Muralist Fidencio Duran works in a tradition that can be traced directly back to Mexico.

“I see the greatest impact by Hispanic culture being the contribution of maintaining a connection between the visual arts and the social causes and aspirations of the community,” Duran said. “It continued the narrative and representational approach used by the regionalists and Mexican muralists before World War II and the advent of abstract expressionism.”

It helps to have at the city’s fingertips the Benson Latin American Collection and the Blanton Museum of Art at the University of Texas, as well as the Austin History Center, Mexic-Arte Museum and the Emma Barrientos Mexican American Cultural Center. They preserve and make available a vast and varied cultural heritage.

What will keep Austin in the global cultural game?

“Austin’s proximity to Mexico,” said Mexic-Arte Museum’s director, Sylvia Orozco. “The vibrancy of the creative community, the large Latino population position Austin as a nexus for international and local and national bicultural exchange, and collaboration.”

Nobody surveyed claimed to predict the future. And almost everyone acknowledged that how we live our everyday lives isn’t always reflected in broad cultural gestures. But several pointed to the rapidly growing number of Hispanic youth living with multiple influences as a sign of what’s to come.

“The impact sits in our classrooms every day,” said nonprofit and education consultant Marisa Limón. “Austin school district’s student body is 60 percent Latino, and many of these young people are bilingual, bicultural digital natives. Their unique perspective will highly influence a rapidly changing Austin.”

Still others feel that Hispanic Austinites could lead any future cultural developments.

“An additional future impact is that the Hispanic culture enables Austin to become a more forward-thinking global city,” musician Leticia Rodriguez said. “The Hispanic culture, while sharing a common language, is global. With attention, awareness and hard work, Hispanic contributions both present and forthcoming bring the hope of a more inclusive society for all humankind.”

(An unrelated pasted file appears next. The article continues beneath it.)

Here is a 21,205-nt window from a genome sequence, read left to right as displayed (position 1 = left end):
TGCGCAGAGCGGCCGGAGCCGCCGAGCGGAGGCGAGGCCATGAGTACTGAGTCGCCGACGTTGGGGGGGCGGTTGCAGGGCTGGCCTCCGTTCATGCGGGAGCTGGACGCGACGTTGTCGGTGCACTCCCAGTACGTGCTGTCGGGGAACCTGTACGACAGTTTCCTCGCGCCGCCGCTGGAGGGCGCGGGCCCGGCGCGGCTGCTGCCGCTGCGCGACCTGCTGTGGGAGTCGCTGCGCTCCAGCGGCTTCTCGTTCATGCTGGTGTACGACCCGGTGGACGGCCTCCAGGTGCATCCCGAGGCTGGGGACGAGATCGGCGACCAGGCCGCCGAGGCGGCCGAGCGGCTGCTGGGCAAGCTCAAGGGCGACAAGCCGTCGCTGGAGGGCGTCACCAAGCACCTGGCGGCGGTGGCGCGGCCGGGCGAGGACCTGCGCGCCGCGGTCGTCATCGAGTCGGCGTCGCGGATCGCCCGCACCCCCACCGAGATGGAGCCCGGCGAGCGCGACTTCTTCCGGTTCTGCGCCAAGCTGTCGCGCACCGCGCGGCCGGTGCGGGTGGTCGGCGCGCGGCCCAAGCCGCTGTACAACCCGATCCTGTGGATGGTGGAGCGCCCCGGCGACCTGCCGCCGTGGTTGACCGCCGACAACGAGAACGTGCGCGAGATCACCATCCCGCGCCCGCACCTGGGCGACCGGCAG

Education remains a key.

“I believe we’re at a crossroads where we can look for the Class of 2026 at the Dell Medical School and see that they reflect the demographics of today’s second-graders,” said Rivas-Rodriguez. “It can be done if we have high expectations for them and if we celebrate all that they bring to the table _ including the Spanish language.”

What about assimilation? Could Hispanics lose what is already a heterogeneous legacy?

“Not my children so much, but my grandchildren and great-grandchildren are not going to remember any of this,” Moya predicted. “They are already assimilating. They aren’t going to feel the same way about our culture as I do. If an 18-year-old came in here right now and we asked her about Tejano music, she wouldn’t know what we were talking about.”

The respondents generally agreed that young Hispanics have no choice but to take leadership positions in all aspects of Austin’s culture.

Second- and third-generation Mexican-Americans are increasingly being encouraged to “cultivate a mindset that the future of Austin also includes them,” said Mike Avila, webmaster for the Texas State Library and Archives and a longtime Austinite. “There is always a certain comfort in keeping things the way you are used to and staying in the past, but the key is to keep what is good about our culture and our past, but know that you are also a vital part of Austin’s future, which means to become more connected and participatory to the city’s economy and politics.”

Former Commissioner Moya thinks the cultural curiosity is the key to everything: “If you don’t know the other people in this community, if you just stay in your part of town, you know, the way Austin used to be, we will be lost.”


Information from: Austin American-Statesman,